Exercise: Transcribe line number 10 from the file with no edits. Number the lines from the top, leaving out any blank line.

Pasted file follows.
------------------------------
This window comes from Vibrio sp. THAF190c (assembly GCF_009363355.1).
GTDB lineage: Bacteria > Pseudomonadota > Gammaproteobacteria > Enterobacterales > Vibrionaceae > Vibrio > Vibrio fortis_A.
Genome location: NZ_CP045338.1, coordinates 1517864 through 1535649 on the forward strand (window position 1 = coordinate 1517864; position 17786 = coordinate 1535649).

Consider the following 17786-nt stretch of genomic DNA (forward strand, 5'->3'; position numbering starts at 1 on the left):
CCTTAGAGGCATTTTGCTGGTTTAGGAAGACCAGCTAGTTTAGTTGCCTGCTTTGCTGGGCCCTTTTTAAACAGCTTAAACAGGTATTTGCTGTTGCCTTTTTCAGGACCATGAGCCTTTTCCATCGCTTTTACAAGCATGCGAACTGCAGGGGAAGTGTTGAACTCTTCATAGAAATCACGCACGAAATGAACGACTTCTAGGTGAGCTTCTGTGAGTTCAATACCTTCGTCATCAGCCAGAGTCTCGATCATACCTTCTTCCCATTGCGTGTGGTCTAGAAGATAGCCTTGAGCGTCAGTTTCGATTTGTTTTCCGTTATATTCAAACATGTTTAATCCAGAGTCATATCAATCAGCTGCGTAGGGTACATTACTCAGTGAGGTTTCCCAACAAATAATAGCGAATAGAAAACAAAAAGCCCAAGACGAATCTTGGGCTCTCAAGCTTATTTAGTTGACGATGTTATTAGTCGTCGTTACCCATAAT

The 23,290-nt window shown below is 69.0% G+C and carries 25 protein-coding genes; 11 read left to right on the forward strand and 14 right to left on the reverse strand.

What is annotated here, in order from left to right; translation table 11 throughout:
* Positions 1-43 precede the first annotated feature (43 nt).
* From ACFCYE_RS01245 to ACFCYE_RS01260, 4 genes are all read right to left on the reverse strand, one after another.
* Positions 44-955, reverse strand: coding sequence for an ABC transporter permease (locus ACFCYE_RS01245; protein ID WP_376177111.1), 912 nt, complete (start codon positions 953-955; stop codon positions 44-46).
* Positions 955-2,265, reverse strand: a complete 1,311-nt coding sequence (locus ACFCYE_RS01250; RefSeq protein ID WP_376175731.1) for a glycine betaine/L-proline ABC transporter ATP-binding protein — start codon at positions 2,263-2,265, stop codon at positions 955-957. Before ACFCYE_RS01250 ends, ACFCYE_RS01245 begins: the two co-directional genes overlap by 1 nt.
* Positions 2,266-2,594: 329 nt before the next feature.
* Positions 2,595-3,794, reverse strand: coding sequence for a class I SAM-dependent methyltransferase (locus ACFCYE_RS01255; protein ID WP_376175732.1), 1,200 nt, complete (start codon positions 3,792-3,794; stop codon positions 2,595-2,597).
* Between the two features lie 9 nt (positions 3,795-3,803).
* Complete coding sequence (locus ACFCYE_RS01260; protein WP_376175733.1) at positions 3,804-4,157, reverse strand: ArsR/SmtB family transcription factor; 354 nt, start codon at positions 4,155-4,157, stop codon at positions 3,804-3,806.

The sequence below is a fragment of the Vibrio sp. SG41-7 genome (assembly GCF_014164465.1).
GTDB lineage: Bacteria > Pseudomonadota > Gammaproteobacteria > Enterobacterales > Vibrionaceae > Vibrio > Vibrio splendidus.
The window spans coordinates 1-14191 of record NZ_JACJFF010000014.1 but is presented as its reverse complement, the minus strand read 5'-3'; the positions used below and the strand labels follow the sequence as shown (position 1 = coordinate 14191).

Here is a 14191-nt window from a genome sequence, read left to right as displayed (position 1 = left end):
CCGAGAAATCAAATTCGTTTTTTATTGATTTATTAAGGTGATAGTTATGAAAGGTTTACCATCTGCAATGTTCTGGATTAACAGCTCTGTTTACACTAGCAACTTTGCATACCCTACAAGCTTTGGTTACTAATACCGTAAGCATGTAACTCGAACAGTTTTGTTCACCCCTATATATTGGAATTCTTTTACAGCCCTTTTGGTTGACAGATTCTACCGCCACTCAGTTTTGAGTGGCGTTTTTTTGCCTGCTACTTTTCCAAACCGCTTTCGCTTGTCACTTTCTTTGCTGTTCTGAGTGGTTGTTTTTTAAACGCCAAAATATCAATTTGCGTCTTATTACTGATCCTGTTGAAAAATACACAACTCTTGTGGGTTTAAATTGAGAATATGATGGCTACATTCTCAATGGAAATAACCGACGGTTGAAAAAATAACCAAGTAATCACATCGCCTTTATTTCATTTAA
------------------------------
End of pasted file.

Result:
* Positions 44-955, reverse strand: coding sequence for an ABC transporter permease (locus ACFCYE_RS01245; protein ID WP_376177111.1), 912 nt, complete (start codon positions 953-955; stop codon positions 44-46).